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Tumors of Intestines.

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Presentation on theme: "Tumors of Intestines."— Presentation transcript:

1 Tumors of Intestines

2 Introduction Overall, colorectal cancer ranks second only to bronchogenic carcinoma among the cancer killers. Adenocarcinomas constitute the vast majority of colorectal cancers and represent 70% of all malignancies arising in the gastrointestinal tract.

3 Terminology •A polyp is a tumorous mass that protrudes into the lumen of the gut; traction on the mass may create a stalked or pedunculated polyp. Alternatively the polyp may be sessile, without a definable stalk. •Non-neoplastic Polyps abnormal mucosal maturation, inflammation do not have malignant potential (excl.Peutz-Jeghers) •Neoplastic Polyps: adenomatous polyps, or adenomas, precursors of carcinoma.

4 Non-neoplastic (benign) Polyps Hyperplastic polyps
Hamartomatous polyps Juvenile polyps Peutz-Jeghers polyps Inflammatory polyps Lymphoid polyps

5 Neoplastic epithelial lesions
Benign lesions: Neoplastic polyp Adenoma Malignant lesions: Adenocarcinoma Carcinoid tumor Anal zone (anorectal) carcinoma Mesenchymal lesions (benign/malignant) Lymphoma

6 Non-neoplastic (benign) Polyps
Common Hyperplastic polyps Adults Rectosigmoid Multiple Nipple-like, Small protrusions (5 mm) Abundant crypts. Juvenile polyps Children Rectum Single Round mass 1-3 cm Dilated cystic glands.

7 Hyperplastic polyp Polyps Juvenile polyp

8 Sessile Pedunculated

9 Adenomas Small-pedunculated; large-sessile Colon Malignancy:
Familial predisposition Risk of carcinoma Subtypes: Tubular Villous Tubulovillous Malignancy: Rare: tubular adenoma less than 1 cm High: sessile villous adenomas more than 4 cm Dysplasia: villous adenomas.

10 Tubulovillous adenomas:
Tubular adenomas: Colon (rectosigmoid) Small-sessile; large-pedunculated Stalk is covered by normal mucosa Tumor is composed of neoplastic epithelium Intramucosal Ca or invasive Ca. Villous adenomas: Rectum/rectosigmoid Larger than tubular Sessile Cauliflower-like Dysplasia  Ca. Tubulovillous adenomas: Peduculated or sessile Mix of tubular and villous patterns Dysplasia Malignancy.

11 Adenoma

12 Familial polyposis syndromes
Peutz-Jeghers Syndrome Multiple polyps (polyposis coli) large, firm polyps with a tree-like structure distinctive freckles on the lips, palms, and genitals risk for colon cancer. Turcot's syndrome Multiple polyps brain tumors. Gardner's syndrome Multiple polyps minor birth defects risk for other tumors (notably mesenchymal). Cowden's syndrome Risk of tumors of: Thyroid Breast Uterus Skin.


14 Part One Tumors of Small Intestine

15 Small Intestine tumors:
Small intestine -75% but tumors – 3-6% Benign tumors (common) Adenoma(25%), lipoma & leiomyoma. Malignant tumors (rare; <1%) Adenocarcinoma of Duodenum or Jejunum, Carcinoid, Lymphoma, Sarcoma Present at late stage, 70% 5 year survival.

16 Classification Non neoplastic polyps Neoplastic – epithelial
Hyperplastic, lymphoid & hamartomatous Inflammatory Neoplastic – epithelial Benign – Adenoma (ampulla of Vater) Malignant – Adenocarcinoma, carcinoid Neoplastic – Mesenchymal Benign - Lipoma, leiomyoma, neuroma, angioma Malignant – Leiomyosarcoma, liposarcoma. Lymphoma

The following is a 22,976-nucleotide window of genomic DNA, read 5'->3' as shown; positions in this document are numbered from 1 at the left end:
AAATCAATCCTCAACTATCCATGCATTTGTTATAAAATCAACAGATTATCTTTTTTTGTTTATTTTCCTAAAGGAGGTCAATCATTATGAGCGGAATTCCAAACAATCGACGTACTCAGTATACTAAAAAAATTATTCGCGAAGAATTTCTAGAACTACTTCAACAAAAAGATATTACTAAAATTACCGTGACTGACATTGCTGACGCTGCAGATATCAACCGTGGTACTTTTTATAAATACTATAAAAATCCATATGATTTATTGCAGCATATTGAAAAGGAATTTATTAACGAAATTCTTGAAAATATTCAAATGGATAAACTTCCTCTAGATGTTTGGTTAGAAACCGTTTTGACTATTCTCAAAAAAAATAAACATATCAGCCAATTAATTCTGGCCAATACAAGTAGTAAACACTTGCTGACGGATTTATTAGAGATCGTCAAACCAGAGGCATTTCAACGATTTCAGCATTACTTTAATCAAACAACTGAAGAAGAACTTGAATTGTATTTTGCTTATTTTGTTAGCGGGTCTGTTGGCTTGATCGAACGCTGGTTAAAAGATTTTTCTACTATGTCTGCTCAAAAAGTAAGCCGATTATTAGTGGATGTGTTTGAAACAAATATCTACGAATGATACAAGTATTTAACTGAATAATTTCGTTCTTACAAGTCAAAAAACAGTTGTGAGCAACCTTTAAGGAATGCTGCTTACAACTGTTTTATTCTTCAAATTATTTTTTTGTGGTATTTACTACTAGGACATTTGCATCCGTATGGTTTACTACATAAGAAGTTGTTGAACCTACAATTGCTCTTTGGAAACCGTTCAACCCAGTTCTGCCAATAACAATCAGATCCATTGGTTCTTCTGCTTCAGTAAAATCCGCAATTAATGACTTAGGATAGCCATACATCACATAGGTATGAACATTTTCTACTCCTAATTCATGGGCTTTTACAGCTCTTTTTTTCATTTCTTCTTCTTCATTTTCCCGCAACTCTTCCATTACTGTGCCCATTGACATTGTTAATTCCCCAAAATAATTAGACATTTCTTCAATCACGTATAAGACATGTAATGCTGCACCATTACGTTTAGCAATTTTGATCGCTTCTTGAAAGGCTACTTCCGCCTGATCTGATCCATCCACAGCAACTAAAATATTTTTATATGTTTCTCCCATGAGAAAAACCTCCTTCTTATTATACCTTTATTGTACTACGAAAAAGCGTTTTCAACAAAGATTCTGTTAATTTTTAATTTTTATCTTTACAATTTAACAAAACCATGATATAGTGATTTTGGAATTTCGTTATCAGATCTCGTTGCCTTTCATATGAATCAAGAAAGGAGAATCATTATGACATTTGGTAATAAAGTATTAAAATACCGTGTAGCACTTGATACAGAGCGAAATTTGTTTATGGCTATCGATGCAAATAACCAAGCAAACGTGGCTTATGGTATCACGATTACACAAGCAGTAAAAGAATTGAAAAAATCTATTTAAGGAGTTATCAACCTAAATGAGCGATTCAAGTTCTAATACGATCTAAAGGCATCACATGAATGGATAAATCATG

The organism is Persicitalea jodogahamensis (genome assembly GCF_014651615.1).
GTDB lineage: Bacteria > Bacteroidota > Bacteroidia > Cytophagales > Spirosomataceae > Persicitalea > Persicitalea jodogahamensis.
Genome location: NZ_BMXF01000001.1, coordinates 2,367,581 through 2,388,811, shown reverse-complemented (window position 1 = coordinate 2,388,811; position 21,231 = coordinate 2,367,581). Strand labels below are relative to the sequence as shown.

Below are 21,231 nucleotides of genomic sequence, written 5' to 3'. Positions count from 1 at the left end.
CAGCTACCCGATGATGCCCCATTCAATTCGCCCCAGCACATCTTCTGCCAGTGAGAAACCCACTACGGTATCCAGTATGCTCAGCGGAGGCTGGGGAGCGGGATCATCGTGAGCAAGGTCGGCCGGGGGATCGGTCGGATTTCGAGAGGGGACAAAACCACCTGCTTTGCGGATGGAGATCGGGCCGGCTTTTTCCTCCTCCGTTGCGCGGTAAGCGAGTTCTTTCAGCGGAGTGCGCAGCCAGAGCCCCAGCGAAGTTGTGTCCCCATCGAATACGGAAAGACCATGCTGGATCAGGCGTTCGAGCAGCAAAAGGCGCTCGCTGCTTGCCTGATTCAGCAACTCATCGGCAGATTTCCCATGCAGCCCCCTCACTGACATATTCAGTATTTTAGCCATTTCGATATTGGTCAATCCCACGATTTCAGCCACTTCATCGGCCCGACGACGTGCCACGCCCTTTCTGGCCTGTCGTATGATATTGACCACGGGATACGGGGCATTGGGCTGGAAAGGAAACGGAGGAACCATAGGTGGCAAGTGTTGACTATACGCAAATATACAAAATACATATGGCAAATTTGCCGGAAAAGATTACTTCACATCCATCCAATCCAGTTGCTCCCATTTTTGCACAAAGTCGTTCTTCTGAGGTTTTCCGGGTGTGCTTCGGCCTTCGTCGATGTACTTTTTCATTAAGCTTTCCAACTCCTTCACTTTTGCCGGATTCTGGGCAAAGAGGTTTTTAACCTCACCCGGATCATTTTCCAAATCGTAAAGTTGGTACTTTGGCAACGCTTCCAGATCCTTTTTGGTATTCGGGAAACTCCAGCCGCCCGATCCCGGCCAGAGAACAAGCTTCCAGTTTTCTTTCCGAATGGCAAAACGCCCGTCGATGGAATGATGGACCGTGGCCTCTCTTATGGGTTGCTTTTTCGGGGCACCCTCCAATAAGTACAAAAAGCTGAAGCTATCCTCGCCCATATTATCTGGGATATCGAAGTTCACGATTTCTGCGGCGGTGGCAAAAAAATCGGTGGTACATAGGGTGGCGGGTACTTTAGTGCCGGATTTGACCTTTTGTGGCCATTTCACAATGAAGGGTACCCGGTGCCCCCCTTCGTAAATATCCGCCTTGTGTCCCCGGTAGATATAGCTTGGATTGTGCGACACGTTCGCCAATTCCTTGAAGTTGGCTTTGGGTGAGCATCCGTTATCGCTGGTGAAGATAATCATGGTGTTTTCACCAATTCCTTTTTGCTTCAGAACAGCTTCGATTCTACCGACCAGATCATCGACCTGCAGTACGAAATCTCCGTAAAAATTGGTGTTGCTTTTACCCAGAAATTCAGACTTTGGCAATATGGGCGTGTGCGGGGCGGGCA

17 Benign tumors: Lipoma Most common Mature adipose tissue

18 Adenocarcinoma Napkin-ring or polypoid Duodenum (ampulla of Vater’s)
Spreading: Regional lymph nodes Liver Obstructive jaundice.

19 Tumors of Colon & Rectum

20 Colorectal carcinoma Adenocarcinomas (98%)
often arises in one of the benign neoplastic colonic polyp risk factors (1) mild hereditary defects in anti-oncogenes lost in colon cancer, (2) years of eating the typical western diet. Low content of vegetables High content of refined carbohydrates High content of fat (animal) Low content of micronutrients (vitamins A, C, E).

21 Morphology Proximal colon tumors: polypoid
Cecum and ascending colon: exophytic Distal colon: napkin-ring Progression: slow (years) Types: Gut: Adenocarcinoma Mucin production Anal zone: Squamous cell carcinoma Spreading: Regional lymph nodes Liver


23 Carcinoid Tumors 2% of colorectal malignancies. Origin: Neuroendocrine cells (paracrine, Kulchitsky, enterochromaffin, neurosecretory, chromaffin) Location: gut (common in appendix) pancreas or peripancreatic tissue, lungs, biliary tree liver. Rectal and appendiceal carcinoids almost never metastasize The classic carcinoid syndrome (serotonin) (1) wheezing (asthmatic); (2) flushing (vasomotor); (3) fibrosis (cardiac, pulmonic, pleural, pelvic); (4) intestinal hypermotility.

24 Midgut carcinoids: Foregut carcinoids: small intestinal, appendiceal,
most colonic carcinoids. These are usually argyrophil (hormonally active). Foregut carcinoids: lung, duodenal, biliary carcinoids. These are almost never argyrophil (hormonally inactive).


26 Gastrointestinal lymphoma
Less common than carcinomas Western lymphomas are usually familiar B-cell lymphomas Mediterranean lymphomas usually feature plasmacytoid differentiation (a subset is alpha-heavy chain disease). Sprue-associated lymphoma exhibits T-cell markers

27 Lymphoma


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